Apr 14 2014
A free trade pact signed by the US with Colombia is being criticized for not including human rights protections. Over the past 3 years more than 70 labor union activists have been killed in the country known as the US’s strongest ally in Latin America.
US ties with Colombia also extend to direct military assistance in the “War on Drugs” under the guise of which thousands were killed, farmlands fumigated, and paramilitary groups flourished. Today Colombia has one of the highest rates of violence in Latin America.
Within Colombia, class, race, and gender divisions exacerbate existing problems, just as in any country. Colombians of African descent, face the brunt of physical and economic violence.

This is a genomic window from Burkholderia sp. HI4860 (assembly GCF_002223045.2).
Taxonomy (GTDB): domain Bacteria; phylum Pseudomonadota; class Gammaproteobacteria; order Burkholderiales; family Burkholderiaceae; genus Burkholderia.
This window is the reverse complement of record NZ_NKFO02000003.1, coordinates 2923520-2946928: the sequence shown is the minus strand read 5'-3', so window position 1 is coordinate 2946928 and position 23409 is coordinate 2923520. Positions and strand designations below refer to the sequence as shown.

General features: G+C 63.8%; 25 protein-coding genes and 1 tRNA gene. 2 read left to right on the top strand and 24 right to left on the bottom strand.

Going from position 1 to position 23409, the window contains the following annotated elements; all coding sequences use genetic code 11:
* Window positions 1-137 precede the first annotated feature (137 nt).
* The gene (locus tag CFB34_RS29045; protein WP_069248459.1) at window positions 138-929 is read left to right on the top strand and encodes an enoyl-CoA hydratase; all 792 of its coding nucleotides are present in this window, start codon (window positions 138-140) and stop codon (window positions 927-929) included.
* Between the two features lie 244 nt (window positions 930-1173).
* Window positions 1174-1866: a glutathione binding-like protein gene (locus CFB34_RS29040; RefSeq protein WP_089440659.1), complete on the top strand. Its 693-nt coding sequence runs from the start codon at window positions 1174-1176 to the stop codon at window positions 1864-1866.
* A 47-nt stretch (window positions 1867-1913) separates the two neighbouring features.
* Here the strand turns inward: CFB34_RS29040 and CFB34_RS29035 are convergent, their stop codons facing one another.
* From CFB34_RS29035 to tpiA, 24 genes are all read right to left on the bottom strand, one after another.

Afro-Colombians are the third largest group of African-descended people outside the continent of Africa, behind Brazil and the US. One point five million Afro-Colombians have reportedly been internally displaced, and women in that community have faced the brunt of sexual and physical violence.
GUEST: Charo-Mina Rojas is a Colombian human rights defender with more than 15 years of activism working with non-governmental and grassroots organizations in Colombia and internationally. Mina-Rojas has served as National Coordinator of Advocacy and Outreach in the U.S, for the Black Communities’ Process (Proceso de Comunidades Negras en Colombia- PCN) and was a founding member of the Afro-Colombia Solidarity Network, based in the United States. Mina-Rojas is currently the director of PCN’s Afro-Colombian Women’s Human Rights Project (ACWHR) based in Colombia.
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